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Threads Across the Ocean

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12.01.11

The Greater Journey

Appearing on nearly every list of the best books of 2011 is David McCullough’s The Greater Journey.

We think of the story of America as the story of a westward journey, but McCullough has gathered an impressive array of Americans who travelled eastward to conquer their frontiers. Between 1830 and 1900, a constant stream of talented American painters, sculptors, physicians, musicians, lawyers, and writers braved the seas to complete their education in Paris, the City of Light, and expand their cultural horizons. For many, the exposure to the fine arts, old-world architecture, fashion, fine dining, museums and teaching hospitals proved transformative and had a corresponding impact on American life and thought.

Among the adventurers who flocked to Paris were Oliver Wendell Holmes (physician and father of the Supreme Court Justice), James Fenimore Cooper, Samuel F. B. Morse, George P. A. Healy, Ralph Waldo Emerson, Nathanial Hawthorne, Mark Twain, Henry James, John Singer Sargent, Augustus Saint-Gaudens. After an eye-opening experience with fellow black students in Paris, Charles Sumner became the U. S. Senate’s foremost voice against slavery.

A few women were courageous enough to strike out for Paris, including Elizabeth Blackwell, America’s first female physician, Harriet Beecher Stowe, and Mary Cassatt, famed for her portraits of mothers and daughters.

Gifted storyteller that he is, McCullough draws us in to the lives of each of these talented Americans and shows us not only how they travelled to Paris, but also how they mastered their crafts and, in most cases, brought back to America a renewed energy for production, teaching, and sharing with others. Their greater journey was one of artistic and intellectual development that benefited America and the world.

McCullough tells story after story of Americans in Paris against a colorful and dramatic backdrop of French history from the revolution of 1848 to the Paris Exposition of 1889. Perhaps the most moving section is the account of Elihu Washburne, the only diplomat brave enough to remain in Paris through the bloody 1870s, the time of the Paris Commune, more terrible than the French Revolution. Washburne sheltered and fed many starving people, and found safe passage out of the city for Americans and others who could escape.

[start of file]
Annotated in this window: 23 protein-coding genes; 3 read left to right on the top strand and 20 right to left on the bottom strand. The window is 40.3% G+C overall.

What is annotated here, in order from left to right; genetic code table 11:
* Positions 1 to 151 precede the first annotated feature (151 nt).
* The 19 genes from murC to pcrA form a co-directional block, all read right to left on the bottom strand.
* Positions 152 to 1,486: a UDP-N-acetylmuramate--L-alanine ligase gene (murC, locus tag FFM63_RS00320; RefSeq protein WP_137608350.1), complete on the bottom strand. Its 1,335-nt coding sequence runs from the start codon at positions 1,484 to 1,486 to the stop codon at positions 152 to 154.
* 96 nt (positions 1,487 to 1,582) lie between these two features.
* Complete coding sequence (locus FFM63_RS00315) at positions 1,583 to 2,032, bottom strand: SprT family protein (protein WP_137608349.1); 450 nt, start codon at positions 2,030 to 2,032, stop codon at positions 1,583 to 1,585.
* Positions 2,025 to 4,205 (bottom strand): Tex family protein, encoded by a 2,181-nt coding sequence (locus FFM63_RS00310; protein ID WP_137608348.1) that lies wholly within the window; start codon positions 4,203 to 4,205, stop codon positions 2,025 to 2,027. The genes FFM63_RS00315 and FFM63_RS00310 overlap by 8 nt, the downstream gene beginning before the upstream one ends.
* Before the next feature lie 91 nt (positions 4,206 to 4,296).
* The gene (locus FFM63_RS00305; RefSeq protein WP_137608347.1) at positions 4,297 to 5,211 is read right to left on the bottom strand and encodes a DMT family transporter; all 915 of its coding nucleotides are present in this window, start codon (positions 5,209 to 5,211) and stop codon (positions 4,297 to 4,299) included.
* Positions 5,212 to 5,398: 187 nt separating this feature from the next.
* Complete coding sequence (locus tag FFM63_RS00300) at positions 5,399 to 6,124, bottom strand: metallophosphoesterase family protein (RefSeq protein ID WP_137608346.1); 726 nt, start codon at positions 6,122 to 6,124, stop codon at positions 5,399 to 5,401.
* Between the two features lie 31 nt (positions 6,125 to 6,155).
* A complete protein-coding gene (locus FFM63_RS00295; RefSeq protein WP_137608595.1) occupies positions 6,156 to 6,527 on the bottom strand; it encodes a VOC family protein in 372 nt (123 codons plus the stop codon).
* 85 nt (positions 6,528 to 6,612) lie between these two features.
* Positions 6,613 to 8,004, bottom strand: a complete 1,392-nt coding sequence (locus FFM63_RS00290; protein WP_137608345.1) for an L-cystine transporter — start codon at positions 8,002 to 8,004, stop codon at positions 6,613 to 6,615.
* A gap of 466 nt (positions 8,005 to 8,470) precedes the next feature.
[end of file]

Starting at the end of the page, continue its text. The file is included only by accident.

A Thread Across the Ocean

Samuel F. B. Morse was a painter of renown long before he became interested in telegraphy and developed the system of dots and dashes for which he is remembered today. McCullough’s account of his painting "The Gallery of the Louvre" is most unusual—he was allowed to set up scaffolding for months so he could copy museum paintings for his own painting. Morse also appears in John Steele Gordon’s A Thread Across the Ocean, about the laying of the transatlantic cable in the mid-19th century. Morse was, however, only one of many who promoted this enterprise to hasten the transmission of news between Europe and America.

In this age of instant communication, it is hard to imagine that news travelled only as fast as a sailing ship. Faster transmission would enhance business, finance, and political response to world events. Cyrus Field, a New York businessman, took on the role of promoter and organizer of a truly heroic engineering feat, probably the most significant of the 19th century. Field told one prospective investor, a beagle breeder, to imagine a huge dog stretching from England to the U.S. The venture was "just such a dog. If you pinch his tail in Liverpool, he’ll bark in New York."  Gordon captivates with his portrayal of the five attempts over twelve years spanning the Civil War, involving the best scientific minds and millions of dollars from both sides of the Atlantic, to lay the cable between Ireland and Newfoundland.

 

Devil in the White City

The Paris Exposition of 1889 and the daring Eiffel Tower, described in The Greater Journey, captured the world’s imagination and admiration like nothing else had, and inspired American architects and engineers to their best efforts to "out-Eiffel the Eiffel". Chicago won the bid to host the World’s Columbian Exposition of 1893, as a celebration of the 400th anniversary of Columbus’ voyage to America, and the push was on to show the world what American ingenuity could finally do.

Devil in the White City is Erik Larson’s exciting story of the Chicago World’s Fair and how it came together, in spite of incredible odds that it would fail, thanks in large measure to the untiring work of architect Daniel Burnham. And, as if the creation of the Fair were not enough, interwoven in its tale is the story of a psychopath operating on the edge of the Fair and of the many victims who came under his spell. This mix of magic and true crime will keep you on the edge of your seat.

When you have finished this book, check out the entry for the Fair at wikipedia.org and see the photographs in the article and several of the online references cited at the end. Do you recognize the likely source of Walt Disney’s Magic Kingdom in these lovely images?

 

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